This is the point that you can apply any Fancy speed secrets that you may have. Anything from carnuba wax, to the super slick Teflon waxes available in your local marine stores. I'll leave that decision to you. I am completely happy with the way that she polished out, and the added work now, leaves less in the future. As long as I stay off the docks, watch things floating by in the water, not hit anyone, and hose the hull down after each day of racing, I will only need to apply 1-2 coats of the polishing compound each season to keep her looking sharp.
Friday, February 27, 2009
Polish, Polish, Polish..........
Gel coat, paint, and stainless steel; pretty much sums up everything else on US 111. She may have a pretty wood cabin and teak decks, but the rest of her is a pretty standard fiberglass folkboat.
Her hull is white gel coat, with a dark blue waterline. Gel coat is a pretty forgiving material to work with, and quite easy to maintain; as long as you are willing to put in the elbow grease from time to time. I will warn you all now though, that a nordic folkboat is one of the most time consuming boats to rub out and polish if you have previously let it get away from you. Another note, the process that I am describing below is not for a painted hull.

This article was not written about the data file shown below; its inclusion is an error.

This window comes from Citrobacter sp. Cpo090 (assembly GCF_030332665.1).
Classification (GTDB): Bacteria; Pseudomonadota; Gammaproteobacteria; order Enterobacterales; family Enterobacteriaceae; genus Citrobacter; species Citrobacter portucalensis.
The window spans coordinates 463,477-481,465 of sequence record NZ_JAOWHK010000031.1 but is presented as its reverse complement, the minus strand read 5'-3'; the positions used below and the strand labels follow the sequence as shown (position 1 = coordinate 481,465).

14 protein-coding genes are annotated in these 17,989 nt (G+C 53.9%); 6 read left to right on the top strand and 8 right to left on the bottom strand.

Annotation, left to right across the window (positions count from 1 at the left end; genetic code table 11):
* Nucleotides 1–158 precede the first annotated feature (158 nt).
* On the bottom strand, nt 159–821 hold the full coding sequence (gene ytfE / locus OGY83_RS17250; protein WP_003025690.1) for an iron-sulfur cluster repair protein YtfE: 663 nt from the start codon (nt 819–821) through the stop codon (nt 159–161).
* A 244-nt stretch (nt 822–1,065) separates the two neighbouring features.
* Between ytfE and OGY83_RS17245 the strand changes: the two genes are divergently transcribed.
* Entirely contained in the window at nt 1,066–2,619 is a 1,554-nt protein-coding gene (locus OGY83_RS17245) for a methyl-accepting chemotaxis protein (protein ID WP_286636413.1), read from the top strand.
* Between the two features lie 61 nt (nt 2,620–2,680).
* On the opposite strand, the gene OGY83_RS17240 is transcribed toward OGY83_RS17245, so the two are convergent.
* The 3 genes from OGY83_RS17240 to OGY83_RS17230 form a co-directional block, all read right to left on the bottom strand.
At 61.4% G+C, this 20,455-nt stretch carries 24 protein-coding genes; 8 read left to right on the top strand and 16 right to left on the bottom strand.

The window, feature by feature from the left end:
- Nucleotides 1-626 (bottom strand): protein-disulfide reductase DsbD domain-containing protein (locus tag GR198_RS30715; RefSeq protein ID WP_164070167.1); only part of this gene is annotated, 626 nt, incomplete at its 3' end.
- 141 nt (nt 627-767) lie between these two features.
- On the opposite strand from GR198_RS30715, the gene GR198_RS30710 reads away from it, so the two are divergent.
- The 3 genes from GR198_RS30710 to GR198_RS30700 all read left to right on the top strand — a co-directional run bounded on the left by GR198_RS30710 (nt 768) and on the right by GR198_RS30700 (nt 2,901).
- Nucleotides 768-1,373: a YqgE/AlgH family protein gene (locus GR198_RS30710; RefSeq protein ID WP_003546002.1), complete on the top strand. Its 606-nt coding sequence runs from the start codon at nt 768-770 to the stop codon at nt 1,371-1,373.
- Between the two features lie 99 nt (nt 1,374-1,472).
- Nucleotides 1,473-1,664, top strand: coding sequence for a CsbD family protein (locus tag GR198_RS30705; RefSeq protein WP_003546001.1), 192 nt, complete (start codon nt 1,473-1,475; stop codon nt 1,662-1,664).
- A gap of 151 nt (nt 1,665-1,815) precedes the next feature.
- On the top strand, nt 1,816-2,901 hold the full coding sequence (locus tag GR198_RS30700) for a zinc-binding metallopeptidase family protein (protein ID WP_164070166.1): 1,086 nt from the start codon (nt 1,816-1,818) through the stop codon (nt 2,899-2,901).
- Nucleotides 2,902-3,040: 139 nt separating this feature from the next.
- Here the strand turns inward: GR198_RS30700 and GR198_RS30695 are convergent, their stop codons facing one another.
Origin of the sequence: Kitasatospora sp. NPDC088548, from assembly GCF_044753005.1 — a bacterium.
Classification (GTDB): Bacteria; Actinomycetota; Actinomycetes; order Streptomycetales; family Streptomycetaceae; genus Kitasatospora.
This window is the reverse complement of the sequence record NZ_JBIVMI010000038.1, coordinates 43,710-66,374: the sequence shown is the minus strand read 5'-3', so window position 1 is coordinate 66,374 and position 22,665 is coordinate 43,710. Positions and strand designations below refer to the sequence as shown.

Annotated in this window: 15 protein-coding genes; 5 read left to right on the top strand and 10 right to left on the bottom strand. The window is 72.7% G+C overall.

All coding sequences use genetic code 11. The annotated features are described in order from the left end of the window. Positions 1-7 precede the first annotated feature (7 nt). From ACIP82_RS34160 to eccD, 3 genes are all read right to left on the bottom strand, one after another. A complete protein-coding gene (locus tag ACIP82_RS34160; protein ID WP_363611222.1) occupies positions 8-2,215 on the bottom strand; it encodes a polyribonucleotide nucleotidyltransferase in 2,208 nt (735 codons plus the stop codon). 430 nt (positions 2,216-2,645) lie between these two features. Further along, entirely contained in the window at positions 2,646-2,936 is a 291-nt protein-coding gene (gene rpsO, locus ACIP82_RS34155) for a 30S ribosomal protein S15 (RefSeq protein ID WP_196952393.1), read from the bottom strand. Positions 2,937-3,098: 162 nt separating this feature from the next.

I start by wiping the entire hull down with acetone. This will remove any built up wax residue. Then I apply 3-4 coats of the 3M Heavy Duty Rubbing Compound. (I have used just about every product on the market today, and the 3M line is hands down the best out there) Buffing each coat with an electric polishing machine. Please remember that there is a grit in the rubbing compound, and that you are actually sanding the gel coat. If you come to a spot with minor scratches, an extra coat or two will not hurt it. Most blemish's can be removed this way. (Another side note: Gel coat will burn and discolor if you are too aggressive with the polisher. The bottom edge of each strake is notorious for this)
The hull is looking pretty good at this point, but don't fall into the trap that a lot of people do. Finish it. Once I have completed rubbing the hull out, it is time to start polishing. I start by wiping the entire hull down again with acetone, or hot to warm water. This will remove any left behind compound; then dry completely. It is very important to have a dry surface, or the polishing compound will not be as effective. Using the 3M Finesse It polishing compound, I apply 3-4 coats and buff to a high sheen. This will leave the hull with a nice "Wet" look. Wipe any haze left behind with a soft dry cloth, and you are done. Sounds easy enough, but US 111 took me approximately 15 hours to complete.